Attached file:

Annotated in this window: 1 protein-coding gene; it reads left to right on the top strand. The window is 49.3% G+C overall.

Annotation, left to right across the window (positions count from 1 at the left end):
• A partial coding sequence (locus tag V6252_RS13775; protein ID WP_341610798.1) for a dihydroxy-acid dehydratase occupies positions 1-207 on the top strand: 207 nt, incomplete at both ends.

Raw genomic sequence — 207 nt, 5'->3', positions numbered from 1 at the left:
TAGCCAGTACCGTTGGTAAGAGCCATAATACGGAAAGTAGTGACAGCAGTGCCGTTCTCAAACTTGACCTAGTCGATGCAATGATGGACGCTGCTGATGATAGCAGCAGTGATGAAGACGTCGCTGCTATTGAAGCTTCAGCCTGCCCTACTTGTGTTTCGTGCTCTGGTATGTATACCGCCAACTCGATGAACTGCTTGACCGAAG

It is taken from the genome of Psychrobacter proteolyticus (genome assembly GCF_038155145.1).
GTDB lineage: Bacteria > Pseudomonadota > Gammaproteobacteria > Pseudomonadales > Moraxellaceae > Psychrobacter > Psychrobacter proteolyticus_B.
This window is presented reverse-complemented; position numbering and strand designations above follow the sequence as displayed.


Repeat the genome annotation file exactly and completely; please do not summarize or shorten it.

Annotated in this window: 1 protein-coding gene; it reads left to right on the top strand. The window is 49.3% G+C overall.

Annotation, left to right across the window (positions count from 1 at the left end):
• A partial coding sequence (locus tag V6252_RS13775; protein ID WP_341610798.1) for a dihydroxy-acid dehydratase occupies positions 1-207 on the top strand: 207 nt, incomplete at both ends.

Raw genomic sequence — 207 nt, 5'->3', positions numbered from 1 at the left:
TAGCCAGTACCGTTGGTAAGAGCCATAATACGGAAAGTAGTGACAGCAGTGCCGTTCTCAAACTTGACCTAGTCGATGCAATGATGGACGCTGCTGATGATAGCAGCAGTGATGAAGACGTCGCTGCTATTGAAGCTTCAGCCTGCCCTACTTGTGTTTCGTGCTCTGGTATGTATACCGCCAACTCGATGAACTGCTTGACCGAAG

It is taken from the genome of Psychrobacter proteolyticus (genome assembly GCF_038155145.1).
GTDB lineage: Bacteria > Pseudomonadota > Gammaproteobacteria > Pseudomonadales > Moraxellaceae > Psychrobacter > Psychrobacter proteolyticus_B.
This window is presented reverse-complemented; position numbering and strand designations above follow the sequence as displayed.